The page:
Scottish campaigners set out to revive hutting in 2012

Paul Mobbs mobbsey at
Fri Jan 6 09:40:17 GMT 2012

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Scottish campaigners set out to revive hutting in 2012

Scandinavia is an influence on the rise in rural retreats for city dwellers, 
leading to the Thousand Huts campaign

Severin Carrell, Guardian On-line, Thursday 5th January 2012

Gerry Loose calls it "the long view". Standing a few yards from his moss-
carpeted wooden hut in a Stirlingshire forest, Loose gestures towards the hill-
line of the Campsie Fells, their peaks and flanks dusted with snow. The air is 
crisp, sharpened by the winter chill.

The hut is Loose's retreat from urban Glasgow. Built about 80 years ago, its 
weathered green paint now peeling, the cabin has three small rooms and an 
outdoor privy built from salvaged timber. Still lit by prewar gas lamps, it has 
no electricity, no mains water and a brisk walk takes him to the nearest 
standpipe, which frequently freezes in winter.

Proud to be a "hutter", Loose is a leading member of a new campaign called A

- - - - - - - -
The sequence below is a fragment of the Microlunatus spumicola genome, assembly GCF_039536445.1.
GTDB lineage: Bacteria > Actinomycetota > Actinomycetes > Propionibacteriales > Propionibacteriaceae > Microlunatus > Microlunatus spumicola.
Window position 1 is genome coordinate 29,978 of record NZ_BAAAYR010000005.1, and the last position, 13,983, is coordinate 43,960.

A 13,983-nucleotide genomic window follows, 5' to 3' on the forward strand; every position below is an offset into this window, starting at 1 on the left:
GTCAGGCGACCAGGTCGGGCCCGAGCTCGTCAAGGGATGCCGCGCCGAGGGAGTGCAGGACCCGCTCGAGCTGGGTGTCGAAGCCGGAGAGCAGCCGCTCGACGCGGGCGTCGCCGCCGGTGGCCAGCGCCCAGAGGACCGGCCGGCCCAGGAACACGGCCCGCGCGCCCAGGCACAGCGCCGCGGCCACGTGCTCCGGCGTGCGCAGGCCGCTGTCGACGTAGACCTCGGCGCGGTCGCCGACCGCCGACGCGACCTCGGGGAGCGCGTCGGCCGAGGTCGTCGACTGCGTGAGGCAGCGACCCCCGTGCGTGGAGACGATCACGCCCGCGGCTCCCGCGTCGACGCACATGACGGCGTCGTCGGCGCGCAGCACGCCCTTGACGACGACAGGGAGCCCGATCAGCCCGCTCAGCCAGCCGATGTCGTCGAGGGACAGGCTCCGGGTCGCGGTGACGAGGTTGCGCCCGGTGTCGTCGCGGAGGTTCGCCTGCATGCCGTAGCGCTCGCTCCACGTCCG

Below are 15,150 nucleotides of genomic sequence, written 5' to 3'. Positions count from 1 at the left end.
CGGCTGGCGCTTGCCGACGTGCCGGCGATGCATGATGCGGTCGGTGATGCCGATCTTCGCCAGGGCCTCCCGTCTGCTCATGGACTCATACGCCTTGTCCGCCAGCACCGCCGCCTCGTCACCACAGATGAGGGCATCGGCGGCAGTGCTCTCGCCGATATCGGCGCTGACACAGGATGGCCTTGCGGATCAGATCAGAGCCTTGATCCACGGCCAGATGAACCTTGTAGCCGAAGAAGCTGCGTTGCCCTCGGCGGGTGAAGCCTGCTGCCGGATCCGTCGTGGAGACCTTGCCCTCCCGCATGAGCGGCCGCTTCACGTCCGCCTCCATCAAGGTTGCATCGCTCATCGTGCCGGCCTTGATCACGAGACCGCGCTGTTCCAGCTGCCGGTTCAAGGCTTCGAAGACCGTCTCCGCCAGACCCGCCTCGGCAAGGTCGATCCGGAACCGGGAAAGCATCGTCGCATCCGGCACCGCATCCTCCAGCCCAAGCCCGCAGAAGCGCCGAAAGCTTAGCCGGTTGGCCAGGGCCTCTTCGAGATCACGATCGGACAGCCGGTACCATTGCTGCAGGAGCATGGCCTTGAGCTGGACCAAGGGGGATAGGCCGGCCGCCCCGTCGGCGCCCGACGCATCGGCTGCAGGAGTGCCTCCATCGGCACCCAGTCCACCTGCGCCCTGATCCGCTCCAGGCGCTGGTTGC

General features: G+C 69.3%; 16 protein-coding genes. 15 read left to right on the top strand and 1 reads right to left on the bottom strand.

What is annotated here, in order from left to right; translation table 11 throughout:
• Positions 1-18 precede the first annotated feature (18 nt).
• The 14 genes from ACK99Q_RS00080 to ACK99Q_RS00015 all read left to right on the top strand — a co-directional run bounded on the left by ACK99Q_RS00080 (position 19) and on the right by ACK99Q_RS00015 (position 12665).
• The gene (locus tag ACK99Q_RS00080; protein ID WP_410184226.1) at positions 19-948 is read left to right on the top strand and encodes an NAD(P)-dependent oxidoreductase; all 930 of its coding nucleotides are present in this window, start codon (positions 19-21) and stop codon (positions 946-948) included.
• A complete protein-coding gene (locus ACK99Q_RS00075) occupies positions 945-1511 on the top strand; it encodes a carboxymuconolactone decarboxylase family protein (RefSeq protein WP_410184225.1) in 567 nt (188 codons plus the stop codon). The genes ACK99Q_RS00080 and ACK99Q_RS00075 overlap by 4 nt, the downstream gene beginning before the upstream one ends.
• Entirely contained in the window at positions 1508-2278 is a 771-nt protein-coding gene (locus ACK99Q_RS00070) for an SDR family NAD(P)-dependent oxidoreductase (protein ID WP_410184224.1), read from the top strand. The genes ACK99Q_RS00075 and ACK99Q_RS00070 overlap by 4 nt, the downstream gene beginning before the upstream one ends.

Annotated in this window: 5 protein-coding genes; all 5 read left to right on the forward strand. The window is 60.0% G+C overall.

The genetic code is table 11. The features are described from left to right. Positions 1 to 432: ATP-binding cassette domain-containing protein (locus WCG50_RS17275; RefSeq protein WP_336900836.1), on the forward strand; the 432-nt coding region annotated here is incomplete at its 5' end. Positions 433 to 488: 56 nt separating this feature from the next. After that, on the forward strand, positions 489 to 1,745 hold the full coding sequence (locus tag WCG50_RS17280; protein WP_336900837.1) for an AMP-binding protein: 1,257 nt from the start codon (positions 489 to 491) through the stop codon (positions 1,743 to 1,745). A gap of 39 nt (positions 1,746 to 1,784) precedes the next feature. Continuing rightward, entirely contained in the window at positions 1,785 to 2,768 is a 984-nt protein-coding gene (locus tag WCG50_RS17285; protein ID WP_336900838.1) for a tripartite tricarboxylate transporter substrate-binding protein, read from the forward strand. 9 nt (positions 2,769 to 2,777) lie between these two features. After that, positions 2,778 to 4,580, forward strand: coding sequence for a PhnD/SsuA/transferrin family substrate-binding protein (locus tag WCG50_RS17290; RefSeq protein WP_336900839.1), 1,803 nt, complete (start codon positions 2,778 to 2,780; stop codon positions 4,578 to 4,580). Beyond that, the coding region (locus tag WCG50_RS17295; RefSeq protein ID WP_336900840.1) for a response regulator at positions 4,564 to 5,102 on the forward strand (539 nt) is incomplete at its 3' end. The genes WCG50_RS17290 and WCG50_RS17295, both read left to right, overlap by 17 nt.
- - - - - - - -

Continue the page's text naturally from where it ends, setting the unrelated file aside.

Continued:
Thousand Huts which has sprung up to champion and revive hutting as a way of 
life. Widespread in Scandinavia, its supporters say hutting promotes low-impact, 
ecological living and rural regeneration, and puts city dwellers back in contact 
with the countryside.

In 2012, hutters, landowners and environmental activists will launch a new 
Scottish hutting federation to spearhead a campaign aimed at reforming planning 
and land rights laws, to give hutters proper status in the planning system and 
protect them against eviction and exploitation by landlords.

As the secretary for the Carbeth Hutters in Stirlingshire, Scotland's best-known 
and largest hutting colony, Loose says the attractions are immediate and 
obvious. A poet, playwright and garden designer, he and his daughter Marie first 
got their hut 13 years ago as a weekend retreat and an escape from Maryhill, a 
tough neighbourhood in north Glasgow.

"I was living in a 22-storey high-rise and the local lads were fond of Buckfast 
[tonic wine]; a lot of broken glass around. I had a wee daughter. I didn't 
necessarily want her to see this was the only possible way to live in the 
world," Loose said. "And just getting the hut meant that there was an avenue of 
escape; just mooching about, getting away from the city.

"As Marie grew older, she came out here with her chums and I knew she was 
perfectly safe. Everybody keeps an eye on the kids here. It sounds corny or old